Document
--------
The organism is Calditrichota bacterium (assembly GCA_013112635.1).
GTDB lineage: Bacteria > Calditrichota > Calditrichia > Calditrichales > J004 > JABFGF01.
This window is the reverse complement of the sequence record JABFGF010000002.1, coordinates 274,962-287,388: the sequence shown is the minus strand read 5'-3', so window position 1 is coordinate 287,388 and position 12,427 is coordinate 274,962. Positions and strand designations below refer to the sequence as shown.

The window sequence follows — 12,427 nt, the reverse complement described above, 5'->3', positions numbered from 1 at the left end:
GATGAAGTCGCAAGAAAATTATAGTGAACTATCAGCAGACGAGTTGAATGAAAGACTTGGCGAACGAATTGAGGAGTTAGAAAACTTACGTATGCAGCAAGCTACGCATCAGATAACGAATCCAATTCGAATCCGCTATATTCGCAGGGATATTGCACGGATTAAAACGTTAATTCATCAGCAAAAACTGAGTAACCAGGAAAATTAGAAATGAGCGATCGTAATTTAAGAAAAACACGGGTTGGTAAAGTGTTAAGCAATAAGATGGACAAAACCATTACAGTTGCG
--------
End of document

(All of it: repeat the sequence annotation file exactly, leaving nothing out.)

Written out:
The organism is Calditrichota bacterium (assembly GCA_013112635.1).
GTDB lineage: Bacteria > Calditrichota > Calditrichia > Calditrichales > J004 > JABFGF01.
This window is the reverse complement of the sequence record JABFGF010000002.1, coordinates 274,962-287,388: the sequence shown is the minus strand read 5'-3', so window position 1 is coordinate 287,388 and position 12,427 is coordinate 274,962. Positions and strand designations below refer to the sequence as shown.

The window sequence follows — 12,427 nt, the reverse complement described above, 5'->3', positions numbered from 1 at the left end:
GATGAAGTCGCAAGAAAATTATAGTGAACTATCAGCAGACGAGTTGAATGAAAGACTTGGCGAACGAATTGAGGAGTTAGAAAACTTACGTATGCAGCAAGCTACGCATCAGATAACGAATCCAATTCGAATCCGCTATATTCGCAGGGATATTGCACGGATTAAAACGTTAATTCATCAGCAAAAACTGAGTAACCAGGAAAATTAGAAATGAGCGATCGTAATTTAAGAAAAACACGGGTTGGTAAAGTGTTAAGCAATAAGATGGACAAAACCATTACAGTTGCG